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The Notorious Delight Called Fugu

fugu

Credit: maximillian_schaffhausen https://goo.gl/wBntI0

In Endless Summer’s  “Top 6 Exotic Foods You Must Try Once in Your LifeEs Guest introduces fugu, a fish dish from Japan. It is probably one of the most exotic fish dishes ever to grace any dining table. Guest says, “Fugu is equally famous as Kobe beef, but not for the same reason. This fish has a deadly reputation: When not prepared properly, it can kill the one who eats it in seconds. Fugu fish contains poisonous tetrodotoxin in its organs and has to be sliced in a very precise way. But apparently, the risk is worth taking, for the fish’s flesh is indescribably delicious…”

The Delicate Process Involved in Preparing Fugu

Fugu is the Japanese term for a dish prepared made from pufferfish or blowfish, which comes from Takifugu, Lagocephalus, or Sphoeroides. Fugu is served as sashimi or chirinabe, a one-pot dish consisting of fish and vegetables. Preparing fugu is a delicate process strictly controlled by the government. Rigid three-year training is required for chefs to qualify as fugu preparers, because errors in the procedure can lead to accidental death.

In BBC.Com’sFugu: The fish more poisonous than cyanide”, Ronald Buerk describes the preparation of fugu by Kunio Miura, a master chef who has been preparing fugu for six decades. He says, “Kunio Miura always uses his special knives to prepare fugu – wooden-handled with blades tempered by a swordsmith to a keen edge. Before he starts work in his kitchen they are brought to him by an assistant, carefully stored in a special box…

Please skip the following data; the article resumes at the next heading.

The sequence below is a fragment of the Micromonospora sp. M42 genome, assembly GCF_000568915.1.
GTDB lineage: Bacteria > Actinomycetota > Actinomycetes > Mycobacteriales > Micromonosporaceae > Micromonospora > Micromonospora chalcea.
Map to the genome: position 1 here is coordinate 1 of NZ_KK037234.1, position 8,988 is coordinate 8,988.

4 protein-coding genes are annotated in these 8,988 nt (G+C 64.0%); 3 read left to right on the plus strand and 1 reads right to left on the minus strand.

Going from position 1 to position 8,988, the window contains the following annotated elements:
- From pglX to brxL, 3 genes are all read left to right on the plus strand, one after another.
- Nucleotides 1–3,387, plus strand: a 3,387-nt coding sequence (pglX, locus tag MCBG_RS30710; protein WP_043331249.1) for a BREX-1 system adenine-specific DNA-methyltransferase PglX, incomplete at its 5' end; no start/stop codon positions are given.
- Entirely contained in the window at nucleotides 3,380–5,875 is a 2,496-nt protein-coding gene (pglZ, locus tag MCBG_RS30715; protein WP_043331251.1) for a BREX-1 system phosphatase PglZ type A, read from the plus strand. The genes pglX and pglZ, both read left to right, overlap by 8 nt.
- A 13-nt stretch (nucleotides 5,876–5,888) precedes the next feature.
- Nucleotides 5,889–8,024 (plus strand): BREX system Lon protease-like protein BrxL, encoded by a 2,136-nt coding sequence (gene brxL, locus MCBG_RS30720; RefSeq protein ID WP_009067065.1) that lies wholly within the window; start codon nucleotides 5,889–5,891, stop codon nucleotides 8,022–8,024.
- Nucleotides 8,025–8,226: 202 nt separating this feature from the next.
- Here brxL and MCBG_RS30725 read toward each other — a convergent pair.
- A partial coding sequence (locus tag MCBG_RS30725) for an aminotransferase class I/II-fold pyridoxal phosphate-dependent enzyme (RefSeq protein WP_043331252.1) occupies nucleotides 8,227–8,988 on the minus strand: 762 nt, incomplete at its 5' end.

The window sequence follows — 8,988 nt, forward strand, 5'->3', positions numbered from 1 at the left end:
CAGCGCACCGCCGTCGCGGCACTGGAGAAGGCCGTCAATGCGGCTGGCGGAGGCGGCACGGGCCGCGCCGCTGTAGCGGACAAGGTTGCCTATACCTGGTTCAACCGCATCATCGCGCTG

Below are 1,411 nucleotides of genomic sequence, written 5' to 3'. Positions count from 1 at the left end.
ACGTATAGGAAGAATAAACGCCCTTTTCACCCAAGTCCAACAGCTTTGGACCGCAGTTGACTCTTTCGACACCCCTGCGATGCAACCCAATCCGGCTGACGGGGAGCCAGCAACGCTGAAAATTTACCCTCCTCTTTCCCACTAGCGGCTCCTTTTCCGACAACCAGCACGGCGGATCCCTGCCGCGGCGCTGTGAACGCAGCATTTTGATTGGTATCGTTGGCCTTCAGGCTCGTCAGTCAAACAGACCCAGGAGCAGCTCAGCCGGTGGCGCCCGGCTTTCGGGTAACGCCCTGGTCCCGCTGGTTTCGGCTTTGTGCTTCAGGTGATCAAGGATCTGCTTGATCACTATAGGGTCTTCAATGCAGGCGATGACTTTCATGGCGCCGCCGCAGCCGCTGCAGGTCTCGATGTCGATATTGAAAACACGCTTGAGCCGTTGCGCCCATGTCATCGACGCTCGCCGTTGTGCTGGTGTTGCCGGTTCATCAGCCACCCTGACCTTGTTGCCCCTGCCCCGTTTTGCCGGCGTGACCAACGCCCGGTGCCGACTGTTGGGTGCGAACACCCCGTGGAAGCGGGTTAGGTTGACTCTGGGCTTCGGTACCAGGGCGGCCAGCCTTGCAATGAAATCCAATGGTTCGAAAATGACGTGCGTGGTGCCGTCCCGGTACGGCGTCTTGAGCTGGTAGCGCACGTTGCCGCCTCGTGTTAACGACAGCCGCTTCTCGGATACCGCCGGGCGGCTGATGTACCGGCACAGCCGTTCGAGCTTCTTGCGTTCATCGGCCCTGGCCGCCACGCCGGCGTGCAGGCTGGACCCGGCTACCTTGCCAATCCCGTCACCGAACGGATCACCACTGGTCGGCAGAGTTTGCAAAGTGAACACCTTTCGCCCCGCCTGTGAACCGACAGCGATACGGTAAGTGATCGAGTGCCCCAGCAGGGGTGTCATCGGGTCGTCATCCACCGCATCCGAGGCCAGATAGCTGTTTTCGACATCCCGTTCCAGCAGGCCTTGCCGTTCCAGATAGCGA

“First he lays the despatched fish, rather square of body with stubby fins, on its stomach and cuts open the head to removes its brain and eyes…

“They are carefully placed in a metal tray marked ‘non-edible’. Then he removes the skin, greenish and mottled on the top and sides, white underneath, and starts cutting at the guts…”

The internal organs are toxic part of the fish; cutting any organ would contaminate the flesh of the fish and render it poisonous. To date, more than twenty people have died from pufferfish poisoning, so it is important to make sure the poison is isolated and discarded.

Enjoying a Dangerous Meal

Fugu can be enjoyed in several ways. It can be grilled and served with teriyaki sauce, or sliced thin for sashimi, or cooked as part of shabu-shabu, a stew called on a table-top burner. When you dine on fugu sashimi, all your senses are fed.

Apart from the taste of the fish, the fugu slices are sliced so finely you can see through them. These slices are beautifully assembled to resemble a chrysanthemum or a swan, satisfying the most discriminating aesthetic standards. Finally, the dish itself comes with a serving of danger; this probably adds to the thrill of dining on fugu.

In “Dining with Death: Fugu at Sushi Zen”, Carey Jones of New York Serious Eats describes the unique excitement that comes with eating blowfish. “Fugu, it seemed to me, is the culinary equivalent of the monster in a horror movie. It’s all about the suspense. As soon as you confront it head on and take your first bite you wonder, that was it? And you return to your regularly scheduled (albeit outstanding) Japanese meal.”

Fugu, cooked any way you want it, is truly a meal with a thrill. It is certainly not everyday fare, but it is something worth trying at least once in your lifetime.

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